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Santa Fe students take top prize at Challenge

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Meghan Hill and Katelynn James of Santa Fe’s Monte del Sol Charter Sol took the top prize in the 25th New Mexico Supercomputing Challenge Tuesday at Los Alamos National Laboratory for their research project.
The title of the winning project was “Using Concentrated Heat Systems to Shock the P53 Protein to Direct Cancer into Apoptosis.”
Their project, which posited that using nanotechnology robots can kill cancer cells without damaging healthy cells, also won several other awards in the challenge.
“The goal of the yearlong event is to teach student teams how to use powerful computers to analyze, model and solve real-world problems,” said David Kratzer of Los Alamos’ High Performance Computer Systems group, and executive director of the Supercomputing Challenge.
“Participating students improve their understanding of technology by developing skills in scientific inquiry, modeling, computing, communications and teamwork.”
The Albuquerque Academy trio of Carl Cherne, Mark Swiler and Jason Watlington took second place for their research, “Popuation Fluctuation in Ecosystems,” which studied interactions between organisms and answers the question of how wild animal populations fluctuate.
Los Alamos High School student Jovan Zhang won third place for his research, “Number Theory Applied to RSA Encryption,” which demonstrated RSA encryption methods using only elementary number theory and presented proofs.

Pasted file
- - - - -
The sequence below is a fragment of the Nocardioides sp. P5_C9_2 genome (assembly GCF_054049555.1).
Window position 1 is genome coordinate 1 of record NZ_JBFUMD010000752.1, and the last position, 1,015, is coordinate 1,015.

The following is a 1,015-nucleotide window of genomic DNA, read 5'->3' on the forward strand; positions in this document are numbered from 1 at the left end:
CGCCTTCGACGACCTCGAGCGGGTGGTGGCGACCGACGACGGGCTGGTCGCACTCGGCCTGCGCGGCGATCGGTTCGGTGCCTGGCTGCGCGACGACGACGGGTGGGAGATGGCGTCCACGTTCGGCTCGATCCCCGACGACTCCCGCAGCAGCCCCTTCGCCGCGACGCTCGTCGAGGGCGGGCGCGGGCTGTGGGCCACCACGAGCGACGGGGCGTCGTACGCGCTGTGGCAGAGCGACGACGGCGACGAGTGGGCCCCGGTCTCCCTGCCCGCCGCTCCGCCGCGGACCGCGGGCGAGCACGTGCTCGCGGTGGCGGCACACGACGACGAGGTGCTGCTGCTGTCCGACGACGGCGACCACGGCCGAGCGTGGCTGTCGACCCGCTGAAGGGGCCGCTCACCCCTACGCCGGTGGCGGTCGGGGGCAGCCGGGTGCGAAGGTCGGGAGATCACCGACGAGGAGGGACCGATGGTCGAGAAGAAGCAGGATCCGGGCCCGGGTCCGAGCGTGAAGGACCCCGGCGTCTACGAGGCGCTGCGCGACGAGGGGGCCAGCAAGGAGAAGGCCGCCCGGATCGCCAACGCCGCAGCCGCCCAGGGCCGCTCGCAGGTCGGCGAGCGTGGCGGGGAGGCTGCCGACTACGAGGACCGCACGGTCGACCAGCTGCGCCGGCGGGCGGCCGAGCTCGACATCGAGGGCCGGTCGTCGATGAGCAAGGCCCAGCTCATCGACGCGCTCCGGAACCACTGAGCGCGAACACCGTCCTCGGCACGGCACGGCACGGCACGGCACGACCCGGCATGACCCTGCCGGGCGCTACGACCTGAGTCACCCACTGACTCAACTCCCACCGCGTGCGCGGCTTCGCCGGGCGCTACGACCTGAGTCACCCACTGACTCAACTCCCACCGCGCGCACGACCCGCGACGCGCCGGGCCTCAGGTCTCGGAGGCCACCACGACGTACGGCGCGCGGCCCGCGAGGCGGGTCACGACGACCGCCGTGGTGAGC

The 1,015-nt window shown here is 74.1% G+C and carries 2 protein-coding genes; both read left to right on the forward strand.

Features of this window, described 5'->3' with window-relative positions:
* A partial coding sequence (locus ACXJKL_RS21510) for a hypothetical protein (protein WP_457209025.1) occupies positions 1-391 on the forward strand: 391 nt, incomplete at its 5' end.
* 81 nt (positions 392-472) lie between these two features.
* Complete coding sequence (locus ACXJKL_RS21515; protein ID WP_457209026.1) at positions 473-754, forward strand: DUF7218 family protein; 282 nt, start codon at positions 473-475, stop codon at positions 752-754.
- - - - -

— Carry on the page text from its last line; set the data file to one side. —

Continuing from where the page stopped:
A complete list of all winning student teams is on the New Mexico Supercomputing Challenge webpage supercomputingchallenge.org. All the student reports at supercomputingchallenge.org/archive/14-15/finalreports/.
For a quarter century the challenge has been known for students who excelled in helping state high school graduates go on to college in STEM areas, improved the information based economy of the state of New Mexico by promoting computational thinking, helped middle and high school students meet common core standards with academic excellence in math modeling, science and technical writing, and promoted collegiality and created excellent professional development to a community of educators.
The Supercomputing Challenge is open to any New Mexico high school, middle school or elementary school student.
More than 240 students representing 64 teams from schools around the state spent the school year researching scientific problems, developing sophisticated computer programs, and learning about computer science with mentors from the state’s laboratories and other organizations.
All the finalist teams received plaques for their schools, a large banner suitable for hanging at their schools.
More than $30,000 in individual scholarships were awarded at the Supercomputing Challenge Awards Expo on Tuesday, including $10,000 from an anonymous donor. Many other awards range from random $100 gifts for finishing the academic marathon to teamwork, research, logo design for next year’s challenge and teacher appreciations.

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